Existential Psychology

“We all have an innate goal to not die. But this goal is destined to fail.
This is terrible news. It’s the ultimate goal, and yet it’s guaranteed to fail and there’s no way to disengage from it. We are fucked.
Culture provides us with ways of convincing ourselves that we can live forever (literally or symbolically). These are contingent on good behavior. So culture says “don’t worry, you’ll live forever, as long as you do X.” and we work hard to defend these beliefs. For example…
You’ll live forever if you do great things for society and live on in our collective memory
You’ll live forever if you connect to the sacred something-or-other
You’ll live forever if you have a family
[edit: you’ll live forever if you build successful cryonics or strong AI]
Appropriately, various cues in the environment have been empirically shown to remind us of mortality and to lead us to cling tighter to the above beliefs:
Other people with different worldviews are threatening (because they underscore the fact that one’s worldview isn’t the guaranteed single right answer for living forever)
Cues that remind us of the physicality of our bodies are threatening
bodily wastes
reproductive and child-raising bodily functions
these are disproportionately done by females, which is an explanation for why females are put on a pedestal and their delicacy and ethereal beauty is emphasized across cultures (i.e. to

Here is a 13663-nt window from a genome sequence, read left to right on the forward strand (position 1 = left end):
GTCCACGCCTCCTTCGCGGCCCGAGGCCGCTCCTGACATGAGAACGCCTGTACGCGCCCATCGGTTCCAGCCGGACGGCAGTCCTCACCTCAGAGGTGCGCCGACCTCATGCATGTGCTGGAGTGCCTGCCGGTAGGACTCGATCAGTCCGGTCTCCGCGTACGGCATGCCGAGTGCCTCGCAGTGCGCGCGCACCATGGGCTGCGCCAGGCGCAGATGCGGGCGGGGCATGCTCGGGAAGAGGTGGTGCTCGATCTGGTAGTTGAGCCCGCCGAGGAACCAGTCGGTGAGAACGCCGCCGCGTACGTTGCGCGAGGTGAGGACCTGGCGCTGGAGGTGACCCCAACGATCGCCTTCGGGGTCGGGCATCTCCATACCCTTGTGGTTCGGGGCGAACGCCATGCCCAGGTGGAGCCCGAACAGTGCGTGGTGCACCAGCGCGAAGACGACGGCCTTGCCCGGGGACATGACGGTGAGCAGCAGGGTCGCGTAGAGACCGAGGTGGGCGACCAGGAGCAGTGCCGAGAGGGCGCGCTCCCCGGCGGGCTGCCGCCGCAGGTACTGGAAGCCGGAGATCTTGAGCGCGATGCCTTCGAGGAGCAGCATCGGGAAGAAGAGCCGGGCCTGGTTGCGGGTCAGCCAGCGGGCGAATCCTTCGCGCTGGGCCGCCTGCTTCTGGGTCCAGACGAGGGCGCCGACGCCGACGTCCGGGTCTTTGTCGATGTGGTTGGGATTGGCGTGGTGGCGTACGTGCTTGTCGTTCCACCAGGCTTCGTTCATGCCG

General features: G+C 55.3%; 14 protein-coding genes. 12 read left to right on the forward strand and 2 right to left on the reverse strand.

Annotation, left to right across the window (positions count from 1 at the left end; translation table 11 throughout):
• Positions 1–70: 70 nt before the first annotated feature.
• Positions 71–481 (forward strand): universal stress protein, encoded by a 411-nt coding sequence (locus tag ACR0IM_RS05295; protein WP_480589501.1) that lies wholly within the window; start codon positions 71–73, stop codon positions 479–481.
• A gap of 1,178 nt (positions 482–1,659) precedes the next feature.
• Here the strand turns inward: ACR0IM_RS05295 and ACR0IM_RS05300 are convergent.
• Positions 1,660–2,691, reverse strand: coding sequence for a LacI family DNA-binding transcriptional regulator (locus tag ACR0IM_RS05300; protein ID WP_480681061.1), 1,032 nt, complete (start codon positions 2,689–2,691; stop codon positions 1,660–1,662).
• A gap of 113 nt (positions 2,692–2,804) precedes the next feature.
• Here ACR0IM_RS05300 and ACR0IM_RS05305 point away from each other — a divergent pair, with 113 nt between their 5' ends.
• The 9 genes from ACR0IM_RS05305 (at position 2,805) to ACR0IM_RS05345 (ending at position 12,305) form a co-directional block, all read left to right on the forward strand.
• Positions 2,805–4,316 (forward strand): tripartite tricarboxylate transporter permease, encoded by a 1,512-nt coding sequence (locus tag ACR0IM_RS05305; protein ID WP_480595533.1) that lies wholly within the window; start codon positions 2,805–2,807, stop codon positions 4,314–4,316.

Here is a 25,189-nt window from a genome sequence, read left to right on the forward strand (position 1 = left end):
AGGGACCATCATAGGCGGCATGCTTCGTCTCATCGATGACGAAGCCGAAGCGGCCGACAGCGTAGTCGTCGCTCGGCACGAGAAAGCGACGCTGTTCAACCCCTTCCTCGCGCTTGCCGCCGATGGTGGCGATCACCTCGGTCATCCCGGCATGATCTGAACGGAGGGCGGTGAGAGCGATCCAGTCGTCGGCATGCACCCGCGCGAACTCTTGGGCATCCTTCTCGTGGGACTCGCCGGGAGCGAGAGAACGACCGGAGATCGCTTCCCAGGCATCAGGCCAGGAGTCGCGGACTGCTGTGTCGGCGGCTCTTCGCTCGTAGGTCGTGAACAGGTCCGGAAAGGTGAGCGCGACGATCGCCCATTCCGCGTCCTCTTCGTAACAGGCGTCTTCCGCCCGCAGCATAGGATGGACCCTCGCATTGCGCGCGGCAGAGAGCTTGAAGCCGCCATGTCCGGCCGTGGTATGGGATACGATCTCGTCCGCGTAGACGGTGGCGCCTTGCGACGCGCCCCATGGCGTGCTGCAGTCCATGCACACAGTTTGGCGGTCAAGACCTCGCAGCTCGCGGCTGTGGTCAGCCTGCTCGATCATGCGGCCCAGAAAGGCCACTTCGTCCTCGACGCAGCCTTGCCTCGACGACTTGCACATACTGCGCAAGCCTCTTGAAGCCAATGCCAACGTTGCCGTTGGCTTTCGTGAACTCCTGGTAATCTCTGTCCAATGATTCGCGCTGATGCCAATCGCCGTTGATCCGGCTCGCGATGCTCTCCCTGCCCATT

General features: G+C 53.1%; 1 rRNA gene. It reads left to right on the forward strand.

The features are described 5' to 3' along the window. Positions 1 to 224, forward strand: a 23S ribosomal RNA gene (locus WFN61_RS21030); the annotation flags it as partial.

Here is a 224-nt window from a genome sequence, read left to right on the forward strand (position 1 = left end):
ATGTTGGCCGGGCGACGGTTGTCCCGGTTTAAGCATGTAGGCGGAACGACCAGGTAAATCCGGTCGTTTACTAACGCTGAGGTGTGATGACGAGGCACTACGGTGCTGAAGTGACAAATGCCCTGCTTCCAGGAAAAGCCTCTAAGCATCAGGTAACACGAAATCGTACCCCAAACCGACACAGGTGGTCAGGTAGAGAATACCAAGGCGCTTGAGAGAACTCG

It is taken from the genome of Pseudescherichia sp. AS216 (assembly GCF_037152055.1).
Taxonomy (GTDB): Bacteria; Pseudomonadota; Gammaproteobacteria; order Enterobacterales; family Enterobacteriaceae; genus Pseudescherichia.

Cues that remind us of the similarity between animals and ourselves are threatening
Cues that remind us of the wildness and danger of nature are threatening
The article describes the actual empirical research behind these claims. Things like “we subtly reminded people of their mortality in various ways, and they became more interested in punishing outgroups and controlling nature and the female body.” Or “we showed people pictures of a woman breastfeeding, and that made it easier for them to spontaneously access thoughts about death.”

Makes me wonder if radical life extension can solve climate change, sexism, and inter-group conflict all at the same time. Or whether rites of passage that acquaint us with death can also make us more comfortable with the wilder parts of life.” (Dan Greene)

article: “Experimental Existential Psychology Coping With the Facts of Life” (Tom Pyszczynski, Jeff Greenberg, Sander Koole, Sheldon Solomon)

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